Southwest grounds about 80 planes after mishap

Southwest cancelled about 300 flights today nationwide so it can inspect the aluminum skin on dozens of older Boeing 737s.
April 2, 2011 7:03:26 PM PDT
Southwest cancelled about 300 flights today nationwide so it can inspect the aluminum skin on dozens of older Boeing 737s.

That includes 20 flights at Oakland International Airport, 19 at Mineta San Jose International Airport and 15 at San Francisco International Airport. There are plenty of disgruntled passengers at bay area airports including some who are waiting out some long layovers.

Kristina Anderson of Walnut Creek has been trying to get on a Southwest flight to Boston. Her ordeal began at 8 a.m.

"With Southwest, we waited for three hours and then they told us to go buy a flight, buy a ticket somewhere else because we weren't going to get out on Southwest today," she said.

The flight she got leaves at 11:30 p.m. -- a 15-hour delay and she was not alone. A line at SFO was filled with people forced to make alternate travel plans because Southwest grounded about 79 737s for fuselage inspection after a portion of the fuselage ripped away on Friday night on flight 812 from Phoenix to Sacramento.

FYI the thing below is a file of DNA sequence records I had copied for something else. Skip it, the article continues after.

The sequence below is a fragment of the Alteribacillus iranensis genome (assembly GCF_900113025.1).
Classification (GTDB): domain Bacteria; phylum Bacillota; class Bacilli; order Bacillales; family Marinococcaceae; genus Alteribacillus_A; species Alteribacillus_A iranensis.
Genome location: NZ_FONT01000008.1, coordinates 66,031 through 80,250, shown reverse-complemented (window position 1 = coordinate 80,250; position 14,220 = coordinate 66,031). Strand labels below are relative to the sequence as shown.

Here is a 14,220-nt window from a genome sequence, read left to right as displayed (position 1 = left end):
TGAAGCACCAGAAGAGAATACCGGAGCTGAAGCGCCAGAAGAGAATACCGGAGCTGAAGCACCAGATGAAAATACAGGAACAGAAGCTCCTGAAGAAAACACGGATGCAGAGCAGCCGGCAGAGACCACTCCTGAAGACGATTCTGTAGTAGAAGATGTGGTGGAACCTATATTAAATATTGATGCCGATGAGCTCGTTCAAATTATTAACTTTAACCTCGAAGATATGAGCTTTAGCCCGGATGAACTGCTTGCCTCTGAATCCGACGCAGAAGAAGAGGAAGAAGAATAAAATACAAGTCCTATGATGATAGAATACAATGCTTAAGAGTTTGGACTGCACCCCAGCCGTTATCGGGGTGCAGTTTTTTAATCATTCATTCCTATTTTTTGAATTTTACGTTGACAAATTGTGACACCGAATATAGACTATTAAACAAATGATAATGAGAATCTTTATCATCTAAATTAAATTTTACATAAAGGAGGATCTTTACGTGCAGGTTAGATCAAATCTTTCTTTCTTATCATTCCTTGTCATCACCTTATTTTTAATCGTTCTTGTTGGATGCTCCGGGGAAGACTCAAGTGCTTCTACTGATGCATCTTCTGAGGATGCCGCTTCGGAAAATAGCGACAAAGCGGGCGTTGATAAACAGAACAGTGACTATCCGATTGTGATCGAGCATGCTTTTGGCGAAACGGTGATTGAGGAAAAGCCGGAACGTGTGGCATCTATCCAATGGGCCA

Southwest issued a statement saying, "The safety of our customers and employees is our primary concern. We are working very closely with Boeing to conduct these proactive inspections and support the investigation. We are working aggressively to attempt to minimize the impact to our customers travel schedules today."

Some travelers at SFO don't know when they'll reach their destination.

"Don't know yet, still waiting in line," Dustin Hughes from Nashville said.

The same holds true at Oakland International Airport where the departure board showed more than a dozen flights canceled. Corey Dolley from Pleasant Hill was travelling with his very pregnant wife.

"We are told that our flight was canceled and our next available flight was 12 hours from the flight cancellation," he said.

Many of the flights missed were connecting flights, which has doubled and tripled travel times for some people. While some passengers are a bit worried about getting on a 737, they welcome the inspections.

"I want to be on a safe plane so I'm glad they're checking all the planes, so that's good. Southwest could have handled it a little better," Anderson said.

The inspections are being conducted at five locations around the country, and There is no word on how long those inspections will take.


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